You defined contentData array to be 513 characters in length. Therefore the last valid index would be 512. And 0 is the first value. In two places you have the following line of code: contentData[513] = ‘\0’;

the contentData[513] = ‘\0’; was only for the printf to be sure that I dont output more that the buffer content.
In reality it’s useless and I can remove it.

I understand the intent, but you should use contentData[512] = ‘\0’; instead. By using 513, you are actually setting the contents of whatever is in memory AFTER your array. This next byte could be an unused memory location or it could be a loop variable. You don’t know. Bad things can happen and be almost impossible to track down.

For example, looking at your code, it might be your “dataPos” variable. You declare it after contentData, so it might be located in memory just after your array. Not for certain, but it could be there.

yes you’re right! brain fart here!

Even if I do 2 read one after the other, there is an hole in the data:

        int datalength = body->read(contentData, sizeof(contentData)-1);
        contentData[sizeof(contentData)-1] = '\0';
        
        int datalength2 = body->read(contentData2, sizeof(contentData)-1);
        contentData2[datalength2] = '\0';    
        Serial.printf("Write data:%s", &contentData[dataPos]);
        Serial.printf("Write data2:%s", &contentData2[0]);

And output is like this:

...
73
74
75
76
77
Write data2:
211
212
213
214
215
...

My app does something similar: It sends “a lot” of data over the serial channel. We found that the channel can accept only some large number of characters to print. You are printing 2 times 512 times roughly 4 chars. 4K characters. Maybe that’s too many and the serial channel will barf.

We block ours into small records to send a chunk at a time. We don’t really use printf directly; instead a local bufferer. Once we have a buffer composed of many small records, our background process in “loop()” unpacks the big buffer and sends the small records one at a time.

Just a thought. Maybe you are overflowing the capacity of the serial channel. (Not sure if channel is the right word.)

Similarly, “loop()” should not take “too long” to execute before getting back to the firmware controlling the chip. But I doubt your program is taking THAT long. I think the time value is something like 10 seconds or so.

Here is what I found this morning while playing with the buffer size…
No matter the size of the buffer, if it’s under 1152 bytes the data of the second read is always at the same position in my file (line 211).

So, If I read 2 times 256 bytes and I print both, first print will begin at the beginning of the data, and second print will output data at line 211 of my file and up. So there is an hole in the data.
If I do the same thing with 512 bytes buffers, same thing. Second print will also start a line 211
If I use buffers bigger than 1152 bytes, then the second read is offseted at line 441.

If I read exactly 1152 bytes in each body->read(), I have all the data and no holes in the data!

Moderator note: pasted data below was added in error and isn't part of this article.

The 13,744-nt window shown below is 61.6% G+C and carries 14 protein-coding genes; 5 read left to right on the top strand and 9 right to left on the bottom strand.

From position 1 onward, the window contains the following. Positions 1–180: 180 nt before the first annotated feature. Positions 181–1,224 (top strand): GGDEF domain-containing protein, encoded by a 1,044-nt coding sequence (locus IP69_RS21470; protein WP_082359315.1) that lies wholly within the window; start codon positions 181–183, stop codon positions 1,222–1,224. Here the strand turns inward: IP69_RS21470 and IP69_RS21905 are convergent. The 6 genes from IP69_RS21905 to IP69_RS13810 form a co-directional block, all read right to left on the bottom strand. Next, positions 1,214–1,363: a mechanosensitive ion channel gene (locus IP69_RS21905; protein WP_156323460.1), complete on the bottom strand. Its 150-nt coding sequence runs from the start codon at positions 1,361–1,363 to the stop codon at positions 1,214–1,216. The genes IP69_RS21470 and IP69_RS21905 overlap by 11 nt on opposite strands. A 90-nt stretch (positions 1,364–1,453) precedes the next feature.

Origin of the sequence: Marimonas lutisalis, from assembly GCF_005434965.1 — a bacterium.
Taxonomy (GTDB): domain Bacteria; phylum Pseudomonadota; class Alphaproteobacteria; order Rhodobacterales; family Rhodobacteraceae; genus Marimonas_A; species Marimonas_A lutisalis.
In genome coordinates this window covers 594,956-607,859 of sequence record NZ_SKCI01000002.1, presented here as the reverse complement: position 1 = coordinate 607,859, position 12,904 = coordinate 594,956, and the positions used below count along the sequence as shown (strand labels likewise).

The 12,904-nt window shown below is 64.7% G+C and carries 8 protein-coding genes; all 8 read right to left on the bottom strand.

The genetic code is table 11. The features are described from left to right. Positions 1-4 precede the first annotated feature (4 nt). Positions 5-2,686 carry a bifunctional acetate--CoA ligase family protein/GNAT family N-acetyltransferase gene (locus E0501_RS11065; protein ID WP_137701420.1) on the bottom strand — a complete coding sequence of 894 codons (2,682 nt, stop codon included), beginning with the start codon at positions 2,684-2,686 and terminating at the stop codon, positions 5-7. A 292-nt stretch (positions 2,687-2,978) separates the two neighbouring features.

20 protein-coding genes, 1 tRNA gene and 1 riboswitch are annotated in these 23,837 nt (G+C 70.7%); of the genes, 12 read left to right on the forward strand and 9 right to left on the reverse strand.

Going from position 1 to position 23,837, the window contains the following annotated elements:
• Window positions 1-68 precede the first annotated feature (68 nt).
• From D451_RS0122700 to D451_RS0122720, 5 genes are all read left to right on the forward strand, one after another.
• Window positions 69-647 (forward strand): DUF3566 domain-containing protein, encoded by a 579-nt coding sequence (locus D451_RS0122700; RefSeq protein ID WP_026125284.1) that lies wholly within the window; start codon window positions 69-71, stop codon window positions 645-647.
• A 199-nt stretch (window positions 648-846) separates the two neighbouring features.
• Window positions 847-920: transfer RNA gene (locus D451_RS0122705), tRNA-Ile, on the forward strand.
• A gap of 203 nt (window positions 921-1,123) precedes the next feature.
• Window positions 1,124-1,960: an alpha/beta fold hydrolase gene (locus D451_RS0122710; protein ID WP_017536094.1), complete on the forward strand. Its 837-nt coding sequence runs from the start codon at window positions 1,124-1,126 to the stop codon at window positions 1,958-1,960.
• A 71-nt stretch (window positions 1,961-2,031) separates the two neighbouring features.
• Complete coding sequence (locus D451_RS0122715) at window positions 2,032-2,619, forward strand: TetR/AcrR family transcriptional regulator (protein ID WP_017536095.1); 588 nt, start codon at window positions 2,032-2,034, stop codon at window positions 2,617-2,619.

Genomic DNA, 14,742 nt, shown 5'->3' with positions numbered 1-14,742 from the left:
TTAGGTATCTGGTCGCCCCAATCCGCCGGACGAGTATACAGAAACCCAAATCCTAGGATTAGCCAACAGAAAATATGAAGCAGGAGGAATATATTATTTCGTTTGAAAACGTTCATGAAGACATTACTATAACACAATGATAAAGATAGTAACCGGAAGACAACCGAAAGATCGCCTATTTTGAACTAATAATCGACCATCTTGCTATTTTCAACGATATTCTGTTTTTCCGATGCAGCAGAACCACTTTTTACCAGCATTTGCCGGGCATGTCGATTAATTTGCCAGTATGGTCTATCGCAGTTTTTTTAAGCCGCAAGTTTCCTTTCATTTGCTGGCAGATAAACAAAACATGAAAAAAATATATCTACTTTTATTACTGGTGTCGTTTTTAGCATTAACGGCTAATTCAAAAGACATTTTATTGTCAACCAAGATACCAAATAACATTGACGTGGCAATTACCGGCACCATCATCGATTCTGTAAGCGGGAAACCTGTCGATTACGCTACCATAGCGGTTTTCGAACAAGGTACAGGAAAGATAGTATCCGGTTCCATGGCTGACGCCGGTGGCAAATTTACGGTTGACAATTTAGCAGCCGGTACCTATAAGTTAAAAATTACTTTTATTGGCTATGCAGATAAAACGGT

It look like the data is read in chunk and if you have less data than the chunk size, everything is fine, but as soon as the data that you need to read is bigger than the chunk size you cannot do 2 consecutive read in the same “chunk”.

and BTW, 1152 is a number used directly used or a multiple used in the TCP firmware functions!

@ScruffR and @KyleG lease read this. I dont know who to contact to open a ticket regarding this issue.

2 Likes

@Suprazz, I’m not sure but I don’t think this has really to do with the Particle firmware but might be in connection with the protocol/transport layer or your network settings (e.g. MTU).

I think @rickkas7 or @bko had a good background post somewhere on here, but I’m unable to locate it again. Maybe they can chime in.

On the other hand https://support.particle.io is the place to post a support request.

1 Like

I’m using the functionalities provided by the “firmware” of the particle photon so the problem is clearly not in my application.

Thanks for the quick answer I’ll wait for updates.

Hi @Suprazz

I am sorry but the problem is likely to be in your code, not in the system firmware. @rickkas7 in particular has done extensive stress testing on TCP connections, transferring megabytes of data. Your earlier code did in fact write past the end of two arrays which made it buggy for sure.

With the Arduino-compatible interface provided on Particle devices, you are not dealing with a high-level PC networking stack that buffers all the data and gives it to you at your leisure. Instead you have a low-level, just above the packet level in fact, interface that you must manage and sometime buffer in your code if you want performance.

Soft-AP mode may have other performance challenges since it comes from code in the WICED software.

The serial port is not as fast as the network connection typically and so dumping everything to serial puts an extra slow down in your code. Again, the serial port data is buffered with a small buffer but there is no giant PC OS to buffer all the data for you–you have do that yourself.